Listed in: Economics, as ECON-419
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Joshua M. Hyman (Section 01)
Education is one of the most promising ways to fight inequality, yet inequality in educational attainment is rising in the United States. This course focuses on understanding inequality in education in the U.S., and whether and how education reform can reduce it. The course begins with a brief overview of the historical and current relationship between educational attainment and inequality in the U.S. We then study the empirical economics literature examining whether prominent education policies and reforms reduce inequality in educational attainment. We examine topics in: 1) early childhood education, such as Head Start and universal preschool; 2) K-12 education, such as school finance reform, desegregation, and student-teacher race match; and 3) postsecondary education, such as affirmative action in college admissions, simplifying the college and financial aid application process, and financial aid during college. Throughout the semester, students learn commonly used empirical microeconometric research methods to identify causal impacts, and then employ these tools in their own empirical research paper.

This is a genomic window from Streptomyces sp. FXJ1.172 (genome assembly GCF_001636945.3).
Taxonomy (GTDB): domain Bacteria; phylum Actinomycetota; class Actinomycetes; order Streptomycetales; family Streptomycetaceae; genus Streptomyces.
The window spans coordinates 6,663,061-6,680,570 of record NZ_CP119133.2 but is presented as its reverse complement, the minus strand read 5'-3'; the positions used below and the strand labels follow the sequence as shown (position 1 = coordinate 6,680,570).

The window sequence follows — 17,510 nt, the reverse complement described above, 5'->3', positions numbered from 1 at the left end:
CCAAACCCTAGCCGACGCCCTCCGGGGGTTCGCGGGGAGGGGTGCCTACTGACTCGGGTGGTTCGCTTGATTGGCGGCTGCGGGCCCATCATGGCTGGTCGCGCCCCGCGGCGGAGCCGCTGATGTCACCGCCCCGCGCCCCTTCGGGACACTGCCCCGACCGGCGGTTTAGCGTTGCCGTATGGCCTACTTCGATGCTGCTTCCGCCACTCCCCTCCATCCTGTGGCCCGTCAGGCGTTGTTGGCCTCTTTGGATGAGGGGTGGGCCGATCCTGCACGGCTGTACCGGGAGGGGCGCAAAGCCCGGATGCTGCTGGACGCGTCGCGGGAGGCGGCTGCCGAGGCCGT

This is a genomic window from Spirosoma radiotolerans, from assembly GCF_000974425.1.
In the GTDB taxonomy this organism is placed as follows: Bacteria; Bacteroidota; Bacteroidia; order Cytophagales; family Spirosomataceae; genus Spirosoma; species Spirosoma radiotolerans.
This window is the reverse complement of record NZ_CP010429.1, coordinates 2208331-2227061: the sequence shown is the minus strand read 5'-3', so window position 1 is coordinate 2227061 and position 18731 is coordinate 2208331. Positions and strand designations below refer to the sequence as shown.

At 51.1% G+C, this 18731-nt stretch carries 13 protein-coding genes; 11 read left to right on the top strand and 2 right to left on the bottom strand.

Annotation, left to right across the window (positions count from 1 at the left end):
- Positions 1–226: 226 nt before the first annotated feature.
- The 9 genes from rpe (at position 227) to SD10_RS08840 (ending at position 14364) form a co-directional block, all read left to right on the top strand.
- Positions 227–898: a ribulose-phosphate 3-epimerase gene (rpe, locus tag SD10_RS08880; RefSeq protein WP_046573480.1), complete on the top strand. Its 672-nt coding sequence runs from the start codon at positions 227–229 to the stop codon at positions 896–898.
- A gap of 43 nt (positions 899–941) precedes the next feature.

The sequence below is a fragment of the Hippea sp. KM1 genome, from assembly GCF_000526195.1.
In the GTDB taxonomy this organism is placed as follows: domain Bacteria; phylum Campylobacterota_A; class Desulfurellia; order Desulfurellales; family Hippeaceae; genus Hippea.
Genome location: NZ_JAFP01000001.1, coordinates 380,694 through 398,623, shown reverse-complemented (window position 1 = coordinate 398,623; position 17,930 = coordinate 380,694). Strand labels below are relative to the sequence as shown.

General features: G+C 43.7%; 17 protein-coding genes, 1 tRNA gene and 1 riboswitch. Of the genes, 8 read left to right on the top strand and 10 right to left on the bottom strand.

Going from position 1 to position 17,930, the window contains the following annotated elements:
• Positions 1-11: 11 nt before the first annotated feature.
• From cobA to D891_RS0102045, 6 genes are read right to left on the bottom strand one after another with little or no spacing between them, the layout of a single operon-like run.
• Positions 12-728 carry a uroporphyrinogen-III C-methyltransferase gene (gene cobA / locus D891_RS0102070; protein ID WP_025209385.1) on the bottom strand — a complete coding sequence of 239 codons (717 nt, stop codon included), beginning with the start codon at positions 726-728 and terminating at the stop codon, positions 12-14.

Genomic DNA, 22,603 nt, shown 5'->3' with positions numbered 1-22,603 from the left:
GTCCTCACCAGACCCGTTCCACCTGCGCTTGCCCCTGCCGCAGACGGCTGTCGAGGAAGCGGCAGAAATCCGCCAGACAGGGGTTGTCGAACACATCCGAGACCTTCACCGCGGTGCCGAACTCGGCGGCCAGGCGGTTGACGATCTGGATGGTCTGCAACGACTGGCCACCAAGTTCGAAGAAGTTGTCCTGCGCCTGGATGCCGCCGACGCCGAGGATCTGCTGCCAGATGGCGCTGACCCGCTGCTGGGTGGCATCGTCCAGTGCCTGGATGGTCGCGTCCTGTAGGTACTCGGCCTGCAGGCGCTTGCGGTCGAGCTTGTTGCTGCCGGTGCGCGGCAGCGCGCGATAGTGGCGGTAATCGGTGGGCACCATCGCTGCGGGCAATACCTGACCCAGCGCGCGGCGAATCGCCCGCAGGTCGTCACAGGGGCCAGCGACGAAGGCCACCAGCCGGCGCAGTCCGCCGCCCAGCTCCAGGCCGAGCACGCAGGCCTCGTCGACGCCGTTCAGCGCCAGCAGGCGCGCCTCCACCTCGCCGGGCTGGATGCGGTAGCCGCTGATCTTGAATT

Requisites: ECON 360/361. Limited to 15 students. Spring semester. Professor Hyman.
How to handle overenrollment: Preference to junior and senior economics majors and to students interested in education
Students who enroll in this course will likely encounter and be expected to engage in the following intellectual skills, modes of learning, and assessment: Reading and engaging with academic research, writing analytical and theoretical economic papers, group work, quantitative and analytical reasoning, oral presentations.